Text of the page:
FAO calls for global response to deadly banana disease - FreshFruitPortal.com

FAO calls for global response to deadly banana disease

FAO calls for global response to deadly banana disease

The United Nations' Food and Agriculture Organization (FAO) and its partners say that a global effort is needed to prevent the rapid spread of the deadly Fusarium wilt disease in bananas. banana_87251656 - small

The disease is caused by the pathogen Fusarium oxysporum, and is said to pose a severe threat to economic welfare and food security in developing countries.

Plant scientists have been warning for several years that the world's most popular banana variety, the Cavendish, has fallen victim to a new strain of the fungus causing wilting and the widespread death of plants.

Now the FAO and a group of international experts have agreed on the framework for a global program on Fusarium wilt that would work on three main fronts of action.

The three fronts are preventing future outbreaks, managing existing cases, and strengthening international collaboration and coordination among institutions, researchers, governments and producers.

Key aspects of the program would include supporting ongoing research, educating producers and assisting governments in developing country-specific policies and regulation for prevention of the disease.

The FAO estimates funds of around US$47 million are needed for the program, and part of that would be used to provide swift on-the-ground assistance to countries facing new outbreaks.

Tropical Race 4 (TR4) of the Fusarium wilt fungus is considered a top threat to global banana production worth US$36 billion, which provides a source of income or food to some 400 million people.

"Fusarium wilt disease has been a major challenge in the history of banana production," FAO head of plant protection Clayton Campanhola said at a meeting of experts at FAO headquarters last week.

"After the devastation TR4 recently caused to bananas in parts of Asia, we have to fear its spread in Africa and the Middle East and also to Latin America, and consider it as a threat to production globally."

Spread and Containment

The FAO's plan for a new intervention and prevention program comes on the coattails of a recent case in Mozambique, prompting an FAO emergency project in December to contain the fungus in the African country.

Earlier outbreaks of the TR4 strain of the Fusarium wilt disease, colloquially known as Panama Disease, brought Indonesia's banana exports of more than 100,000 metric tons (MT) annually to a grinding halt, causing annual losses of some US$134 million in revenue in Sumatra alone.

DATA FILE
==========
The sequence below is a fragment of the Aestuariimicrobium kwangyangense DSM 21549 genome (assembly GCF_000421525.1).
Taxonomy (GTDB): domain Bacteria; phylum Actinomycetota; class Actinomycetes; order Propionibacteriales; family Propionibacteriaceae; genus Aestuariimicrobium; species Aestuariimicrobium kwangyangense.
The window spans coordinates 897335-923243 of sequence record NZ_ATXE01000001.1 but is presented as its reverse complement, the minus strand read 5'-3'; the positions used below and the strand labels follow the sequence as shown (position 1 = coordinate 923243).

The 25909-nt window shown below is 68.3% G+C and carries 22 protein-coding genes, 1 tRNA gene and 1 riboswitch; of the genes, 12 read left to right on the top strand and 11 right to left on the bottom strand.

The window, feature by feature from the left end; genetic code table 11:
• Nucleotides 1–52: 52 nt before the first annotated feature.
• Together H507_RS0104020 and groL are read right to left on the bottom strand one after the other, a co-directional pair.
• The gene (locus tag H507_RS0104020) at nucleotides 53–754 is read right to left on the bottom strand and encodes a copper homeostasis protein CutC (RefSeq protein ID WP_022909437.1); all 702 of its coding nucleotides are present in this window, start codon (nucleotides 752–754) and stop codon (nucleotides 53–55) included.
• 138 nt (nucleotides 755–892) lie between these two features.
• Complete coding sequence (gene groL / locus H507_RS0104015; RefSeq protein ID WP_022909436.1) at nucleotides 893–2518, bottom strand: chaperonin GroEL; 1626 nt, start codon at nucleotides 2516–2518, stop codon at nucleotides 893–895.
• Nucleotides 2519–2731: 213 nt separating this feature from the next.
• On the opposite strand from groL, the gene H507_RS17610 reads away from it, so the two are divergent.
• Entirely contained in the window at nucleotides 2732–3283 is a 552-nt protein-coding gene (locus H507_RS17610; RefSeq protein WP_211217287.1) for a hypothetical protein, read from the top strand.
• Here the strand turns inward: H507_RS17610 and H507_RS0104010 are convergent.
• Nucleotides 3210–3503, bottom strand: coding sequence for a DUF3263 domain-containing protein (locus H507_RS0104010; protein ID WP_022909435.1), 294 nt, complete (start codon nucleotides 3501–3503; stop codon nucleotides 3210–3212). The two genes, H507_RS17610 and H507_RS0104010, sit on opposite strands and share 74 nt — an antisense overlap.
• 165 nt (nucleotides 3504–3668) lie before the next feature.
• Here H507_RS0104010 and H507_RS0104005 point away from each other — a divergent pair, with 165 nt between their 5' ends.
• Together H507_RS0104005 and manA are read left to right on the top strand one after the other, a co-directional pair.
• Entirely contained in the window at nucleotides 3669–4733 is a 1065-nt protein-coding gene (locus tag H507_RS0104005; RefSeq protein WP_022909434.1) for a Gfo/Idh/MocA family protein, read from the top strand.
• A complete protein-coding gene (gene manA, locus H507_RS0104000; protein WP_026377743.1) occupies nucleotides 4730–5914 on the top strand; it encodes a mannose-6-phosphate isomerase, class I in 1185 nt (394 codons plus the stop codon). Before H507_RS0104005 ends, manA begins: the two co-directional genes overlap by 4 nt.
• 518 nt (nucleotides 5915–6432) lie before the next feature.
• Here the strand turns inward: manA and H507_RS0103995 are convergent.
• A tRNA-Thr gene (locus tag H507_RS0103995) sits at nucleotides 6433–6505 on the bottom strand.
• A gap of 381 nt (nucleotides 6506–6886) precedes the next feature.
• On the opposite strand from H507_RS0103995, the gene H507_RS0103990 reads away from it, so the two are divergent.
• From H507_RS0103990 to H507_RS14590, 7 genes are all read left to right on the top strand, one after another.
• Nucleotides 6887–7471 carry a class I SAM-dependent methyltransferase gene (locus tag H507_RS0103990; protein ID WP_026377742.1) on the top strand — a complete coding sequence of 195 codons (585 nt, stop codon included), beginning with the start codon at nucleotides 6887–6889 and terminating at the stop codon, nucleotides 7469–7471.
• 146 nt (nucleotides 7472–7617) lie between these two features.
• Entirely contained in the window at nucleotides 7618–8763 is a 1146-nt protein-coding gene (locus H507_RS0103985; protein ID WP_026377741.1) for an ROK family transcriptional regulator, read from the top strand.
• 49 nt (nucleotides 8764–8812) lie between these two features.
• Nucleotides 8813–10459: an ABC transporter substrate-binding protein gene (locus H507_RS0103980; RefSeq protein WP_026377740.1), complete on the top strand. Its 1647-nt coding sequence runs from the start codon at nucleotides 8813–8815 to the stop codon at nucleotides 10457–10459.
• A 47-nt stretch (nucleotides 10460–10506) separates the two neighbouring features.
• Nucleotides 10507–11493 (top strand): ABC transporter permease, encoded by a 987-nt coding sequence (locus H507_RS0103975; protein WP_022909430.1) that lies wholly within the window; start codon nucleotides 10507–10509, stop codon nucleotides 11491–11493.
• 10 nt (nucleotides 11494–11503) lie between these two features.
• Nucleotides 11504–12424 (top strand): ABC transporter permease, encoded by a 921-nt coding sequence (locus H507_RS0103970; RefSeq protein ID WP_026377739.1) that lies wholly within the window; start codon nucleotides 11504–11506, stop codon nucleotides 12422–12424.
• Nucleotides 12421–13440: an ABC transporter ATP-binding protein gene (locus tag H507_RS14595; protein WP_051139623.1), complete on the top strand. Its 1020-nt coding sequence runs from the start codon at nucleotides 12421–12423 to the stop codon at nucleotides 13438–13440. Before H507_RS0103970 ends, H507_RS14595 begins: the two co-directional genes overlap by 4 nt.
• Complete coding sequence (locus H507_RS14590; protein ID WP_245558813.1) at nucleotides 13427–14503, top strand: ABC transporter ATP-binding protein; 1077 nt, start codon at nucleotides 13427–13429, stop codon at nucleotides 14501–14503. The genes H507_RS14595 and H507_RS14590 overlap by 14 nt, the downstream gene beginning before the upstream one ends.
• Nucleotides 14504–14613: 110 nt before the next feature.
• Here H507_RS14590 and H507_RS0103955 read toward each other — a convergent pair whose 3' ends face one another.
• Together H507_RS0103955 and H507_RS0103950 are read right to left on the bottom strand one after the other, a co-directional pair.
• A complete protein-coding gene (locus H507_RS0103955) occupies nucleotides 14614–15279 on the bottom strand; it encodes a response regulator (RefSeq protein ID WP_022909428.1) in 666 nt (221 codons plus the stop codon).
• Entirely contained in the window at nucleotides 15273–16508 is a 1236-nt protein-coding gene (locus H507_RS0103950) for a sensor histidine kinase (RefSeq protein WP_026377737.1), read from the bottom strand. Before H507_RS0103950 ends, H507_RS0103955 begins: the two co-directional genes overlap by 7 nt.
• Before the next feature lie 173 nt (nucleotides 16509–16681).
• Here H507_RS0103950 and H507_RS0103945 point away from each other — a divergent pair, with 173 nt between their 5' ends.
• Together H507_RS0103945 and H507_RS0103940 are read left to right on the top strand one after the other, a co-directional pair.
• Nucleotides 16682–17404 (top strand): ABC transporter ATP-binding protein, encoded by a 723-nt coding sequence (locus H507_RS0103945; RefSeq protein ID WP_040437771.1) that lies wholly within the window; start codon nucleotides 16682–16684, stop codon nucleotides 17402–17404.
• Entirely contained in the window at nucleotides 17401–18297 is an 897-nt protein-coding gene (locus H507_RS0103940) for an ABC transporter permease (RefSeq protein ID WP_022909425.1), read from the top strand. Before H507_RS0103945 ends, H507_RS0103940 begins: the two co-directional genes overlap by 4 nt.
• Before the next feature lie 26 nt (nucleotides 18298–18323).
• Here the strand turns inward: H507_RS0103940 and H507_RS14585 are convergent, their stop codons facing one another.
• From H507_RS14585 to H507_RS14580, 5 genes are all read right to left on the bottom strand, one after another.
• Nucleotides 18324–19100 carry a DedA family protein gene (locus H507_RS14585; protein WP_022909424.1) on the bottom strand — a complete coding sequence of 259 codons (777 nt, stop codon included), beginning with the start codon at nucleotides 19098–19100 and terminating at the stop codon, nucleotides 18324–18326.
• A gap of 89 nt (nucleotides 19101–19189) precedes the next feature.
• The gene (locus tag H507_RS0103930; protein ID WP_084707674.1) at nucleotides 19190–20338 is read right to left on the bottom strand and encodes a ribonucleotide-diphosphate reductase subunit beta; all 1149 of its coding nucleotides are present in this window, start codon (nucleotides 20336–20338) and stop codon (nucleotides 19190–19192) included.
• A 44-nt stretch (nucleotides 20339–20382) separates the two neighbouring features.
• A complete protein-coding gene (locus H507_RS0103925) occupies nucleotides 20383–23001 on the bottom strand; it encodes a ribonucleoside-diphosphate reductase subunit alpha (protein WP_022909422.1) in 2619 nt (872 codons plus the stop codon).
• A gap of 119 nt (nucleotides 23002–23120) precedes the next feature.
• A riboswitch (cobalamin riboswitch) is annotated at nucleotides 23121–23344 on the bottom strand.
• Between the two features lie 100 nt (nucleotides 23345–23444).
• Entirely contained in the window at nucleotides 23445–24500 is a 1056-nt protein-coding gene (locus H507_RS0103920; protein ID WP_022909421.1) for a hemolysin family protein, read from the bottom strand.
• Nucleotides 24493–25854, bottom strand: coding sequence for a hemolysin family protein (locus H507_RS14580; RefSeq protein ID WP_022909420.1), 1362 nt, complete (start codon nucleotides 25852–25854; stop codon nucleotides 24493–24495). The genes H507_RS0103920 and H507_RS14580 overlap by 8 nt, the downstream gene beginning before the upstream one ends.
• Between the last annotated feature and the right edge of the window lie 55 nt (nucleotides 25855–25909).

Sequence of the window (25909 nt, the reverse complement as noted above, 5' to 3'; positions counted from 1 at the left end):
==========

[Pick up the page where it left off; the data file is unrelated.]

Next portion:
Currently the disease is severely affecting more than 6,000 hectares in Philippines and 40,000 hectares in China.

Fusarium wilt spreads rapidly through soil, water and contact with contaminated farm equipment and vehicles, making swift responses essential to preventing incursions and outbreaks.

Once soil is contaminated with the fungus, an affected field becomes unfit for producing bananas susceptible to the disease for up to three decades.

The case for genetic diversity

Experts warn that the panacea to Fusarium wilt does not lie only in finding a new immune variety, but to making the banana production systems as a whole more genetically diverse and resilient.

Better use of available local varieties is key to building resilience to disease, preventing food insecurity and major economic losses, according to plant disease expert Fazil Dusunceli.

"We are seeing that production systems with more diverse varieties and crops are more resilient to the disease," he said.

While many wild varieties of bananas and plantains are not edible, they hold a wealth of untapped genetic material that - with increased investment in research - could be used to make the banana production and industry more resilient to disease.

But experts also stress that the most effective way of combatting the disease is vigilance to employ preventive measures to stop entrance of the fungus into a country or region, and rapid containment if it does.

Photo: www.shutterstock.com


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